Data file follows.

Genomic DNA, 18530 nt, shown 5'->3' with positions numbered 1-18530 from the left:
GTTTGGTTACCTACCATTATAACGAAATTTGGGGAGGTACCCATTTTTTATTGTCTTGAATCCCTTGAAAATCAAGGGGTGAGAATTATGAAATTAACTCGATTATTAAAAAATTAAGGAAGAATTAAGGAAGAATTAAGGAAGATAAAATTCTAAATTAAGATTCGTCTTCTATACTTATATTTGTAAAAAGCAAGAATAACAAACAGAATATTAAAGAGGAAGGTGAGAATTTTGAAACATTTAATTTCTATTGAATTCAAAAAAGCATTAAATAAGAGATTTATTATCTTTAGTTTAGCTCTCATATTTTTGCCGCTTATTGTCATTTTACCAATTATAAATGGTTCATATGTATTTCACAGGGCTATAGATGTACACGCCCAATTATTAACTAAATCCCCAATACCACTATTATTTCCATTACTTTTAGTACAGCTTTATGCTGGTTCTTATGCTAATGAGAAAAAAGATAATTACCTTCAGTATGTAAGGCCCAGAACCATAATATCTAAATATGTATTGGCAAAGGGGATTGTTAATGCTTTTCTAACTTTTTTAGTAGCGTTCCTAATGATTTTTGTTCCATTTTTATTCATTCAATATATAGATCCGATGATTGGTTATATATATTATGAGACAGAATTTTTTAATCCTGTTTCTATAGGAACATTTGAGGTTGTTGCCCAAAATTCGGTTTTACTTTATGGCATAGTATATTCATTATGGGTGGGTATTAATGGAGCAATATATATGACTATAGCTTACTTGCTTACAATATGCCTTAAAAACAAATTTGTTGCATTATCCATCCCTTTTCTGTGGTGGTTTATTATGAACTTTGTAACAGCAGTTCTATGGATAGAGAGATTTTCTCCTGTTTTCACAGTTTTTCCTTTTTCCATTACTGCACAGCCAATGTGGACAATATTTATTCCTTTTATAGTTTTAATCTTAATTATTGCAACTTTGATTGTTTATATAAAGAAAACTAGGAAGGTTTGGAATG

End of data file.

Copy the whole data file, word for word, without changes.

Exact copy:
Genomic DNA, 18530 nt, shown 5'->3' with positions numbered 1-18530 from the left:
GTTTGGTTACCTACCATTATAACGAAATTTGGGGAGGTACCCATTTTTTATTGTCTTGAATCCCTTGAAAATCAAGGGGTGAGAATTATGAAATTAACTCGATTATTAAAAAATTAAGGAAGAATTAAGGAAGAATTAAGGAAGATAAAATTCTAAATTAAGATTCGTCTTCTATACTTATATTTGTAAAAAGCAAGAATAACAAACAGAATATTAAAGAGGAAGGTGAGAATTTTGAAACATTTAATTTCTATTGAATTCAAAAAAGCATTAAATAAGAGATTTATTATCTTTAGTTTAGCTCTCATATTTTTGCCGCTTATTGTCATTTTACCAATTATAAATGGTTCATATGTATTTCACAGGGCTATAGATGTACACGCCCAATTATTAACTAAATCCCCAATACCACTATTATTTCCATTACTTTTAGTACAGCTTTATGCTGGTTCTTATGCTAATGAGAAAAAAGATAATTACCTTCAGTATGTAAGGCCCAGAACCATAATATCTAAATATGTATTGGCAAAGGGGATTGTTAATGCTTTTCTAACTTTTTTAGTAGCGTTCCTAATGATTTTTGTTCCATTTTTATTCATTCAATATATAGATCCGATGATTGGTTATATATATTATGAGACAGAATTTTTTAATCCTGTTTCTATAGGAACATTTGAGGTTGTTGCCCAAAATTCGGTTTTACTTTATGGCATAGTATATTCATTATGGGTGGGTATTAATGGAGCAATATATATGACTATAGCTTACTTGCTTACAATATGCCTTAAAAACAAATTTGTTGCATTATCCATCCCTTTTCTGTGGTGGTTTATTATGAACTTTGTAACAGCAGTTCTATGGATAGAGAGATTTTCTCCTGTTTTCACAGTTTTTCCTTTTTCCATTACTGCACAGCCAATGTGGACAATATTTATTCCTTTTATAGTTTTAATCTTAATTATTGCAACTTTGATTGTTTATATAAAGAAAACTAGGAAGGTTTGGAATG